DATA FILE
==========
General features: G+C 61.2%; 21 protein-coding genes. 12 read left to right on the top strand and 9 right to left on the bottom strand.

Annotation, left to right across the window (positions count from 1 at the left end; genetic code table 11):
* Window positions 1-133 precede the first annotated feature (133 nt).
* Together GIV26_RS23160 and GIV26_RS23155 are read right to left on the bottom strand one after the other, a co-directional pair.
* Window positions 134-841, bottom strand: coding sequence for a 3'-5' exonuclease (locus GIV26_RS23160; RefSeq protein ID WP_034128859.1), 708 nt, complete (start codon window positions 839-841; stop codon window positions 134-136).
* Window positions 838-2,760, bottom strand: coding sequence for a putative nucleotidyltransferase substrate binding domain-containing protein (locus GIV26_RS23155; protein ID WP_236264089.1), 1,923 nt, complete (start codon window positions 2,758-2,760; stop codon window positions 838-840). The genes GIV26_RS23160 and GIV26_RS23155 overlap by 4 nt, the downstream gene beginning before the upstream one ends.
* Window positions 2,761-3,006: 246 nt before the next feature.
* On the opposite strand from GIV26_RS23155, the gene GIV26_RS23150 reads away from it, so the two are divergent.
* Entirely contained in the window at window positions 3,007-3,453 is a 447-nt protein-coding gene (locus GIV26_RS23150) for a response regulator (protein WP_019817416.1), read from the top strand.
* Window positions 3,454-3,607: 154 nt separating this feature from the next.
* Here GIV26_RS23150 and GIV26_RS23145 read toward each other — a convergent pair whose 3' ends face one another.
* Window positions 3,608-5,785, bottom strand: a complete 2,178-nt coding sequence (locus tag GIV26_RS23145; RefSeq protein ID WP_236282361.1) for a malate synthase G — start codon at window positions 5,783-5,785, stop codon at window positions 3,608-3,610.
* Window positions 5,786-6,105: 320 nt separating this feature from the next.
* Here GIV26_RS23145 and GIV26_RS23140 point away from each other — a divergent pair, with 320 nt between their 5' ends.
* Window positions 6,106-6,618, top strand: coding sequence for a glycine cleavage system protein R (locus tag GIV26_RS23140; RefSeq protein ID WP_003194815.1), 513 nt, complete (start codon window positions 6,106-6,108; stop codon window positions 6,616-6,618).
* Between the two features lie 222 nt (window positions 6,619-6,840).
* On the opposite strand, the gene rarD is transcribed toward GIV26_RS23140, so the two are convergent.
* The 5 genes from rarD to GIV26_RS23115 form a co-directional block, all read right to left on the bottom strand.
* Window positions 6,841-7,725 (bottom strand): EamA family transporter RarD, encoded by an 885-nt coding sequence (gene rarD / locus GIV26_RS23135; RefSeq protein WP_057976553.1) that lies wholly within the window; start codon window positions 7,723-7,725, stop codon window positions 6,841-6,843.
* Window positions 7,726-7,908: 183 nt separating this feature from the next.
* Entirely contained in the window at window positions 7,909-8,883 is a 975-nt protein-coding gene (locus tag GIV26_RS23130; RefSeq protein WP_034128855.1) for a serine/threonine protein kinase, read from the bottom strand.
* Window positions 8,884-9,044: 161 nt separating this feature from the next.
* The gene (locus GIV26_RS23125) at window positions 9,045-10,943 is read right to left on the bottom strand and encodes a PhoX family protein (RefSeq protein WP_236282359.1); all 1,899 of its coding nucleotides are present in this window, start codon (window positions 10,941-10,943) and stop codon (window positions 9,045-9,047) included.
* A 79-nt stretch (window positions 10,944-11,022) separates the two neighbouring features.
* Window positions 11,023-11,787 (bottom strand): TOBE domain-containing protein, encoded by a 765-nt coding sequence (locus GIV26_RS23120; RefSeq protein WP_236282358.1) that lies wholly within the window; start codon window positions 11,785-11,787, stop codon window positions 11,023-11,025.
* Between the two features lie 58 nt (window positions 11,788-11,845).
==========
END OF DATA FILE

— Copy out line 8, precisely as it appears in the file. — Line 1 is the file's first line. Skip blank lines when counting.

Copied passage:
* On the opposite strand from GIV26_RS23155, the gene GIV26_RS23150 reads away from it, so the two are divergent.